• Motivated by recent works (He et al, 2015; Michael et al, 2017; Levy et al, 2017; Gardner et al, 2019b), the authors propose using natural language question answering as an annotation format for temporal relations.
  • Figure 7 shows examples of not before, probably before, before under some conditions, often before, Questions that query events in different modes [Negated] What didn’t the lion do after a large meal?
  • Qualification The authors designed a separate qualification task where crowd workers were trained and tested on three individual capabilities: labeling events, asking temporal relation questions, and
Conclusion
  • The approach that prior works took to handle the aforementioned temporal phenemona was to define formalisms such as the different modes of events (Fig. 3), different time axes for events (Ning et al, 2018b), and specific rules to follow when there is confusion.
  • Results show that even a state-of-theart language model, RoBERTa-large, falls behind human performance on TORQUE by a large margin, necessitating more investigation on improving reading comprehension on temporal relationships in the future.
Summary
  • Time is important for understanding events and stories described in natural language text such as news articles, social media, financial reports, and electronic health records (Verhagen et al, 2007, 2010; UzZaman et al, 2013; Minard et al, 2015; Bethard et al, 2016, 2017; Laparra et al, 2018).
  • Other datasets largely only require an understanding of the predicate-argument structure, and would ask questions like “what was a woman trapped in?” But a temporal relation question would be “what started before a woman was trapped?” To answer it, the system needs to identify events (e.g., LANDSLIDE is an event and “body” is not), the time of these events (e.g., LANDSLIDE is a correct answer, while SAID is not because of the time that the two events happen), and look at the entire passage rather than the local predicateargument structures within a sentence (e.g., SNOW and RAINFALL are correct answers from the sentence before “a woman trapped”).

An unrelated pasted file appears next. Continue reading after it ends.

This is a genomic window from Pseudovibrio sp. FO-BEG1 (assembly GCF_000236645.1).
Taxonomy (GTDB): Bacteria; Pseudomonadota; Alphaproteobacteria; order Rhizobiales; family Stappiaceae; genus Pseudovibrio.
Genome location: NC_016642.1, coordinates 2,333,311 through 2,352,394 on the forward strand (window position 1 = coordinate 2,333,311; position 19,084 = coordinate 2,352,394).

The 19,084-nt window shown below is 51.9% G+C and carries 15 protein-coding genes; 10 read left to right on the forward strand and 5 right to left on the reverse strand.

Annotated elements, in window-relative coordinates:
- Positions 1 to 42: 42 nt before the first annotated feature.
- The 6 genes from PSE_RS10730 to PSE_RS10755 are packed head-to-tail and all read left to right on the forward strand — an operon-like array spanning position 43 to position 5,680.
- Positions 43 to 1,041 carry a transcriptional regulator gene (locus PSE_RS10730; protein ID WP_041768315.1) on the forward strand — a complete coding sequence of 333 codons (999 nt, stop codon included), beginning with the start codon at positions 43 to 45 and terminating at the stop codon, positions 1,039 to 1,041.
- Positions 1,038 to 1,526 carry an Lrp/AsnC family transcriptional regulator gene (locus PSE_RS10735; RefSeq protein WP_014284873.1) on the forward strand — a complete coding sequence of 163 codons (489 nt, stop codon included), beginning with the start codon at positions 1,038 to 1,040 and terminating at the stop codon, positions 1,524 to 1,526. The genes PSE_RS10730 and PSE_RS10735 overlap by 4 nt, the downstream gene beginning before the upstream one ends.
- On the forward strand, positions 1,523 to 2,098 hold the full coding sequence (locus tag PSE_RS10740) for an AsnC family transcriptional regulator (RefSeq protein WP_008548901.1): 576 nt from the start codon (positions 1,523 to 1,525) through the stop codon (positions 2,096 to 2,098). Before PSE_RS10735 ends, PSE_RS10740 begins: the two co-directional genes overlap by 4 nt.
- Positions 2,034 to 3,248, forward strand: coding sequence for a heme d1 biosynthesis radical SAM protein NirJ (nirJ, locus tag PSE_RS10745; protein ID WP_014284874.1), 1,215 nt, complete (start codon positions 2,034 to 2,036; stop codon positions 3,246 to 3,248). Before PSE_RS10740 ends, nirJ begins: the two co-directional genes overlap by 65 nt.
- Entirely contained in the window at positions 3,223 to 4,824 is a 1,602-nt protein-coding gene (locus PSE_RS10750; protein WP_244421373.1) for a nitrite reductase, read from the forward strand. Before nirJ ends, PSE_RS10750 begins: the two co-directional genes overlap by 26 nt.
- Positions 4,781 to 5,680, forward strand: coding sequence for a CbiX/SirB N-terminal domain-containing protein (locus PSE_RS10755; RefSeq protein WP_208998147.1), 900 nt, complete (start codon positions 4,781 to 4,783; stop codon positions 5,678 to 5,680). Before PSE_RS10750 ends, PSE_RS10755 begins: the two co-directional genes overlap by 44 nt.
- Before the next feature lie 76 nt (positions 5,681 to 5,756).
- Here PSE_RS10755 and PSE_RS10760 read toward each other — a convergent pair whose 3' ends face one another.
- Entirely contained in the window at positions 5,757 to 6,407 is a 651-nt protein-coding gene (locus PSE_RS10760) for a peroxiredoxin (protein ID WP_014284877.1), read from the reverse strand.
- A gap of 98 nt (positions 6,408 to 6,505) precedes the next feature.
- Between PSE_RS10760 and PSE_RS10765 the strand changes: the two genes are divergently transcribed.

• There are many events in a typical passage of text, so temporal relation questions typically query more than one relationship at the same time.
  • The authors trained crowd workers to label events in text, and to write and answer questions that query temporal relationships between these events.
  • TORQUE has 25k events and 21k user-generated and fully answered temporal relation questions.
  • Both the events and question-answer (QA) pairs from 20% of TORQUE were further validated by additional crowd workers, which the authors use for evaluation.
  • To better handle these phenomena, the authors move away from the fixed set of relations used in prior work and instead use natural language to annotate the relationships between events, as described .
  • Motivated by recent works (He et al, 2015; Michael et al, 2017; Levy et al, 2017; Gardner et al, 2019b), the authors propose using natural language question answering as an annotation format for temporal relations.
  • Figure 7 shows examples of not before, probably before, before under some conditions, often before, Questions that query events in different modes [Negated] What didn’t the lion do after a large meal?
  • Qualification The authors designed a separate qualification task where crowd workers were trained and tested on three individual capabilities: labeling events, asking temporal relation questions, and
  • The approach that prior works took to handle the aforementioned temporal phenemona was to define formalisms such as the different modes of events (Fig. 3), different time axes for events (Ning et al, 2018b), and specific rules to follow when there is confusion.
  • Results show that even a state-of-theart language model, RoBERTa-large, falls behind human performance on TORQUE by a large margin, necessitating more investigation on improving reading comprehension on temporal relationships in the future.